Even Voltaire adds to the mystique of the attractive Circassian women: ‘The Circassians are poor, but have beautiful daughters; and indeed, it is in them they chiefly trade. They furnish beauties for the seraglios of the sultan of Persia, and others who are rich enough to purchase and to maintain this precious merchandise.’ Our enlightened philosopher explains that the girls were trained in the art of seduction as Caucasian geishas: ‘These people bring up their children in virtuous and honourable principles, to flatter the male part of the creation; to master the art of effeminate and lascivious dancing; and lastly how to heighten by the most voluptuous artifices the pleasures of their disdainful masters for whom they are designed.’

P. T. Barnum’s troupe with on the left side two Circassian Beauties.

Romantic tales of beautiful white sex slaves in the Orient inspired the circusman in P. T. Barnum. He tried to buy a real Circassian slave for his freak show, but in vain. So he started exhibiting Circassian Beauties of his own making. He hired local, light-skinned girls with a weird bushy hairstyle that was skillfully created with a comb and some beer. He told his audience that these young Caucasian women had escaped from a Turkish sultan’s harem where they had been enslaved after their kidnapping. A contemporary journalist compared their afro hairdo with a boll of a ripened dandelion. Soon Circassian Beauties became common in sideshows all over America. Their success lasted until the early 20th century. On stage they wore oriental trousers and slightly revealing dresses. They often sat cross-legged sucking a hookah, thus tintillating the male audience.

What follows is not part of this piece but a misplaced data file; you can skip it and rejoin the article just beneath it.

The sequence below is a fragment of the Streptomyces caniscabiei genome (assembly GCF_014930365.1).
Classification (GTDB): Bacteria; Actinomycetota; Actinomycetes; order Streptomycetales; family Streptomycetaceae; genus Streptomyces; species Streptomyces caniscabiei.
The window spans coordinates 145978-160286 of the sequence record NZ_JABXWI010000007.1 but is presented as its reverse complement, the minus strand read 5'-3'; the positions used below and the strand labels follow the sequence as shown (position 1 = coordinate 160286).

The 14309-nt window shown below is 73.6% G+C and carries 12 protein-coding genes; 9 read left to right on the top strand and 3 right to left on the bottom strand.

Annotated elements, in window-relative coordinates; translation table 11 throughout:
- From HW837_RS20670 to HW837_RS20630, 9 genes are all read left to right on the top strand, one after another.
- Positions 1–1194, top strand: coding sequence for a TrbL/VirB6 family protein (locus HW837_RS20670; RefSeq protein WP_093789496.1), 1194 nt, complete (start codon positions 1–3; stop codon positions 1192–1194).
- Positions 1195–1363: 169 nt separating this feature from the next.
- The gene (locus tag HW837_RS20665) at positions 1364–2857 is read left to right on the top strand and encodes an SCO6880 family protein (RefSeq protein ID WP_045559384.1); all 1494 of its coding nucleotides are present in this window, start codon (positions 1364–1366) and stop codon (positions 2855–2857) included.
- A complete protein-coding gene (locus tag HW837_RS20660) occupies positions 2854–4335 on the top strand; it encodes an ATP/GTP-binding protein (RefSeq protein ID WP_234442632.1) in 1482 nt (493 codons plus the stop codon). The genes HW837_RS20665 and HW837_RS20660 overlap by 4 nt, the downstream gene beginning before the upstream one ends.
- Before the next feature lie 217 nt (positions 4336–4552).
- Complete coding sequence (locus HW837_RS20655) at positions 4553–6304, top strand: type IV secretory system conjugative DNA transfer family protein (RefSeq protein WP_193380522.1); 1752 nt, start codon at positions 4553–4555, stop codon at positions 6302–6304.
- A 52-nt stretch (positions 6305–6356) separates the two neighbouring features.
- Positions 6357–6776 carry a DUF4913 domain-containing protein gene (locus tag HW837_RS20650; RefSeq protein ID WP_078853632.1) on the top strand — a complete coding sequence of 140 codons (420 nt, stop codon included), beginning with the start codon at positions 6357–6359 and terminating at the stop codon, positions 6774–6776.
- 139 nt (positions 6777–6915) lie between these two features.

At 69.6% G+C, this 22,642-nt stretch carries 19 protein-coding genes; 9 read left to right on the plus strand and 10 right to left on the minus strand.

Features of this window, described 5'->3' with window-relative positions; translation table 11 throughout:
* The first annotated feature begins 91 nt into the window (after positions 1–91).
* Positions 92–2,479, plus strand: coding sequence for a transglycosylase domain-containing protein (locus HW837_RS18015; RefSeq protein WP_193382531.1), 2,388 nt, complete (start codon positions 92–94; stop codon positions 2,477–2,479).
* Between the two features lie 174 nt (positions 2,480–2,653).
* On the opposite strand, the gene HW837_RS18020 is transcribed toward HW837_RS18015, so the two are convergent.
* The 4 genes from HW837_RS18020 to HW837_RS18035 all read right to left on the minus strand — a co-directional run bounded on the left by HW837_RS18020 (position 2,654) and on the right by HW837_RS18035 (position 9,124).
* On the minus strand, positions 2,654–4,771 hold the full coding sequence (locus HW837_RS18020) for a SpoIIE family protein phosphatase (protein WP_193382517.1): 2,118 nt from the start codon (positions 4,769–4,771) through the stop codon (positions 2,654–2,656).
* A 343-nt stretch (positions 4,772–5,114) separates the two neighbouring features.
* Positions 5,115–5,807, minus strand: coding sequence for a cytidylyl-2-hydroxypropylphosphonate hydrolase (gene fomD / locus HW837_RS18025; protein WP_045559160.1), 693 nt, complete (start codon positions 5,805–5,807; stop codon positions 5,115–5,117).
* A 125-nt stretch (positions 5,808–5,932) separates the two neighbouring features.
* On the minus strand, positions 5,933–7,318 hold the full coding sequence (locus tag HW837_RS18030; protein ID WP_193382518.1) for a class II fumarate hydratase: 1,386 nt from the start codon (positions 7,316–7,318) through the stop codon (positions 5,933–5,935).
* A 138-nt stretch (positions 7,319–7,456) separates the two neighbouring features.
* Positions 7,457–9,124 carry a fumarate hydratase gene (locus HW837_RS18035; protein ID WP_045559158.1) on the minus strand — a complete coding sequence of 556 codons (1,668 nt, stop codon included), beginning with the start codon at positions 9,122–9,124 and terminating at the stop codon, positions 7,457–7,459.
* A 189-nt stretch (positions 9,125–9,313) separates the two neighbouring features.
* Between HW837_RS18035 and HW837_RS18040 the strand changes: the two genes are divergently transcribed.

Circassian Beauties
Circassian Beauties

The merchandising included the sale of exotic photographs with tropical plants and animal skins as decor. Also offered were pseudo-biographical pamphlets of the women. These stories held an explanation for the ladies’ excellent English skills and how they lost ‘their native tongue’.

To be a genuine Circassian Beauty your stage name needed at least one Z: Zalumma Agra (the first Circassian Beauty ever displayed on stage), Zoe Meleke, Zobeide Luti, Zolula Legrand, Aggie Zolutia, Zula Zarah, Zolrebia Tisseah, Zoe Zuemella, … According to British sheet music they could also dance Ze Polka!

Reading: The Circassian Beauty and the Circassian Slave: Gender, Imperialism, and American Popular Entertainment by Linda Frost